I remember camping.
We used to camp--geez, it seems like every weekend, at least in the summertime. In my early childhood, it was Oastler Lake Provincial Park; later, in my teens, Dad and I would sometimes camp at Grundy Lake, not far from his house.
Camping was about the only time this indoor kid got outside for any length of time, or at least enjoyed being outside. If you click on the image gallery on each park's site, you can get some small idea of why. Panoramas like that are a nickel a gross in the north country, and one of the biggest reasons I want to retire up that way.
Notes for a sketch of camping:
The little Kellogg's cereal boxes for breakfast. The campfire at night to ward off the chill. The heady aroma of mosquito coil. Giant butter tarts. Frolicking on the beach. Hiking the trails, especially the Beaver Dam Trail with its long boardwalk. Dad getting a chipmunk soused on beer. The seaweed in Gut Lake clutching me in its kelpy fingers.
The tent trailer.
I remember the tent trailer.
It was, I believe, a 1970 Trailmaster, and it had the following neat-o features: two mattresses, a table, and a green tent extending out from the side, which you put a picnic table under. And there was your campsite, and a very fine campsite it was. Purists might wince at the trailer and say that real camping involves a tent and only a tent. That's fine. For me, camping always meant sitting at the table in the trailer, Coleman lantern hissing, playing Crazy Eights or King's Corners with Dad, and later going to sleep on the mattresses, rain pattering off the roof. You haven't slept until you've slept in an old tent trailer.
So many years later, my mother and stepfather discussed buying or renting a trailer like that old Trailmaster and going camping. What naive fools we were. We went off to one of those RV dealerships specializing in mobile mansions and asked to be shown their basic tent-trailer model.
We were shown a variety of trailers, none of which met our specifications. Every single one of them had, at the very least, a bathroom cubby and a kitchenette. They all retailed out at the price of a new compact car and absolutely none of them made us think of camping. As my mom said later, if your camper is so much like home, why leave home? We went away resigned to never going "camping" as we thought of camping.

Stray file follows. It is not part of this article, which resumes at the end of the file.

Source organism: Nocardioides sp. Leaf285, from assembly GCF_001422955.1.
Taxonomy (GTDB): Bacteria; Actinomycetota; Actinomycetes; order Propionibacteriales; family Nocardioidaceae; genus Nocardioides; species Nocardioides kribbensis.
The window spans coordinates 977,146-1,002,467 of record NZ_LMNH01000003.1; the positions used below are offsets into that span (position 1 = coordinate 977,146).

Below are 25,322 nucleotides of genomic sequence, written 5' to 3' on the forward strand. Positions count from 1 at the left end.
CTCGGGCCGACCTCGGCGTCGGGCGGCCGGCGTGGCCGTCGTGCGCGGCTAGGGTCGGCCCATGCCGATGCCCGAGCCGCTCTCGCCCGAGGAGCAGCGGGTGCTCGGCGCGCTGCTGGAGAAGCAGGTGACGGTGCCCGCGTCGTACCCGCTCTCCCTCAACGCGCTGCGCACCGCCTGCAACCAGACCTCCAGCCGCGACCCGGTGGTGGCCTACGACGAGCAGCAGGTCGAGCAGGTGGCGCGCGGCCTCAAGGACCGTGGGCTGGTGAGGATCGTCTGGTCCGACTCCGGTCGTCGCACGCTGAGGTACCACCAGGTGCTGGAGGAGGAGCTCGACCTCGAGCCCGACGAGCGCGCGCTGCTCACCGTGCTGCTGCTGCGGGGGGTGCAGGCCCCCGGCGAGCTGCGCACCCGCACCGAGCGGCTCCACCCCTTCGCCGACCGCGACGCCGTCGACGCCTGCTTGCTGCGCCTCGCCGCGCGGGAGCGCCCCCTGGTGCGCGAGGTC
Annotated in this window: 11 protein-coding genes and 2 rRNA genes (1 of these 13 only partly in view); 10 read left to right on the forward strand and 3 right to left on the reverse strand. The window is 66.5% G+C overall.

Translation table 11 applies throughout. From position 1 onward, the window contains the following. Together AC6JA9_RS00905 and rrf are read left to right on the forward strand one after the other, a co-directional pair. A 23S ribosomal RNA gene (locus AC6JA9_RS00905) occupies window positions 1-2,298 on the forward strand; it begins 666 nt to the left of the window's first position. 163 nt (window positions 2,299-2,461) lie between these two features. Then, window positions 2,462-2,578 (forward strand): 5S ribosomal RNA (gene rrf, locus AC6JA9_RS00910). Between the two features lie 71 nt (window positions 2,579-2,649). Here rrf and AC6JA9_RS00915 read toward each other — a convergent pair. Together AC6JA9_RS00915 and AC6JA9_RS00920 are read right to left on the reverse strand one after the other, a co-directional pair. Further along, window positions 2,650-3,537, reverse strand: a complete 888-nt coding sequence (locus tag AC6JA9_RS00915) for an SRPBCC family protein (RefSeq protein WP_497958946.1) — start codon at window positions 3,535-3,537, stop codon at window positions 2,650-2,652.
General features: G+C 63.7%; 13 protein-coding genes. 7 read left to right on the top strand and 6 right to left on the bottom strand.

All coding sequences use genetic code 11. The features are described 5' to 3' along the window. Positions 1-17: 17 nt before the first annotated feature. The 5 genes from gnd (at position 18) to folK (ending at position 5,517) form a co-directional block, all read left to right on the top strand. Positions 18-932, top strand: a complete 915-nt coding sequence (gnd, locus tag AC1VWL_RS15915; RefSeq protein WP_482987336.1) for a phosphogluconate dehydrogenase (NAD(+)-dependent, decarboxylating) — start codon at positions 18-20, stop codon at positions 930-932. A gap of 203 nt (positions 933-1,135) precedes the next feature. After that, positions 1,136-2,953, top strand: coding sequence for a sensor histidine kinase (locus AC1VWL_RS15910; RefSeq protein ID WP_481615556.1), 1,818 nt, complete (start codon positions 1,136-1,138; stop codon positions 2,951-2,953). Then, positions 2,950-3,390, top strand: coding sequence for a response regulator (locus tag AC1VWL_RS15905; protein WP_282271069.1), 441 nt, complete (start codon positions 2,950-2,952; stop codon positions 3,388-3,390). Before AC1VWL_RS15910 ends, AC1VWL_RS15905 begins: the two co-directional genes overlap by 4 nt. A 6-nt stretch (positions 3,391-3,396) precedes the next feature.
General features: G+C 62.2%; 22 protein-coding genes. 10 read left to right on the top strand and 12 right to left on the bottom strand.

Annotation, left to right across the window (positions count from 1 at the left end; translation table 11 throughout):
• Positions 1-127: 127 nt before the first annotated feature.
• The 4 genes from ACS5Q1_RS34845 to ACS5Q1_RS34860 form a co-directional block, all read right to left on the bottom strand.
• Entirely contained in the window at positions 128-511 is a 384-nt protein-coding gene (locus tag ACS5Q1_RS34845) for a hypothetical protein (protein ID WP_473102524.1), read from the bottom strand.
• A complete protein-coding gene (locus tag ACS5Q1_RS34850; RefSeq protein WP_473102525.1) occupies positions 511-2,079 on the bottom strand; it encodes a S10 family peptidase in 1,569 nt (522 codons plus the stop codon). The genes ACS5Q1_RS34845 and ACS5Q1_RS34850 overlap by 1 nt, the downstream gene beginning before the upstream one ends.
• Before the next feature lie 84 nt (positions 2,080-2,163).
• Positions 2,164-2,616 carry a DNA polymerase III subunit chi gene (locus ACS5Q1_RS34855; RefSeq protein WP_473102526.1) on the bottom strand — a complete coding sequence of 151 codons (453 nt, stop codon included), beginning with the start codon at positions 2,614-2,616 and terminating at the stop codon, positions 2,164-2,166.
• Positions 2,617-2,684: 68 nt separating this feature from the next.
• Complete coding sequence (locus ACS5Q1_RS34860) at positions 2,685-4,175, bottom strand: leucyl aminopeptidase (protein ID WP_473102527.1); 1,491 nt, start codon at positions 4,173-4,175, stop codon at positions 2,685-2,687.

That thought came to me with crystal clarity today when my wife joined the cellular world.
I posted about cellphones over two years ago and my thoughts haven't changed much since. Just today I turned to greet a customer whom I thought was asking me a question, only to find her babbling into a phone. The phones are so small nowadays I thought she was talking to herself. She was obviously shopping on autopilot, only paying minimal attention to her surroundings, and it put me in mind once again of the legions of people who talk and drive. In my world, I'd call it impaired driving.
But Eva has to catch up with the century. She's getting high enough in her company now that 'job creep' is just a matter of time. Job creep is, of course, that phenomenon where you're assumed to be at work even when you're anywhere but. They don't pay you for this, and if you're not careful, "assumed to be" becomes "expected to be" in a very short time, but that's a rant for another post. Besides, she's got trips to make in the next few weeks, and it's winter, and not to put too fine a point on it, but I don't trust anyone on the roads any more. So it's probably a good idea for her to have a cell phone. She can call me if somebody runs into her while talking on theirs.
So: your basic model cell phone, one with which you can make and receive calls. That's all she needs. She has four televisions almost entirely to herself at home and doesn't need to pay any more for the privelege of watching a little two inch screen. Nor does she need a camera, an Internet connection, or the ability to text message, surely the most asinine invention in a long history of 'em. Oh, it'd be nice if she could somehow find a phone that had a little PDA-type thing built in, to keep track of her litany of appointments. But that means BlackBerry country, right? And that means more money than we've got.
So thinking, we moseyed on into a Bellworld store.
Tent trailer redux.
You can't get a basic model cellphone any more. They quite simply don't exist. It's assumed that every last person on earth needs an MP9, camera, Internet, text-messaging, list-features-until-I'm-bluetoothed-phone.
On the plus side, they finally got smart and stopped charging you for incoming calls--the biggest scam ever perpetuated on a willing public, to my mind. And the phones themselves are inexpensive enough. It's not as if you have to use all of those features, right?
We had talked about just getting pay-as-you-go cards, and decided against that...inevitably, the one time you really need the phone, your card will have expired and it'll be a hunk of useless plastic. It's worth the convenience to sign-up long term and just tack it on the Bell OneBill. Cue the TV cameras as I echo my father: I've been very happy with Bell's service so far. If only they could come up with a telephonic version of the spam filter...in the last month, 79 of the 90 calls we've receieved have been unsolicited.
I've seen less detail in user manuals for automobiles. This phone might as well be a BlackBerry, as far as I can tell. As far as the PDA is concerned, Eva's got that covered. If she wants real PDAs from her phone, well, I'm sure it'll oblige her there, too; there's just got to be a section on phone-user tongue-kissing in here somewhere.
Meantime, I'd like to go camping.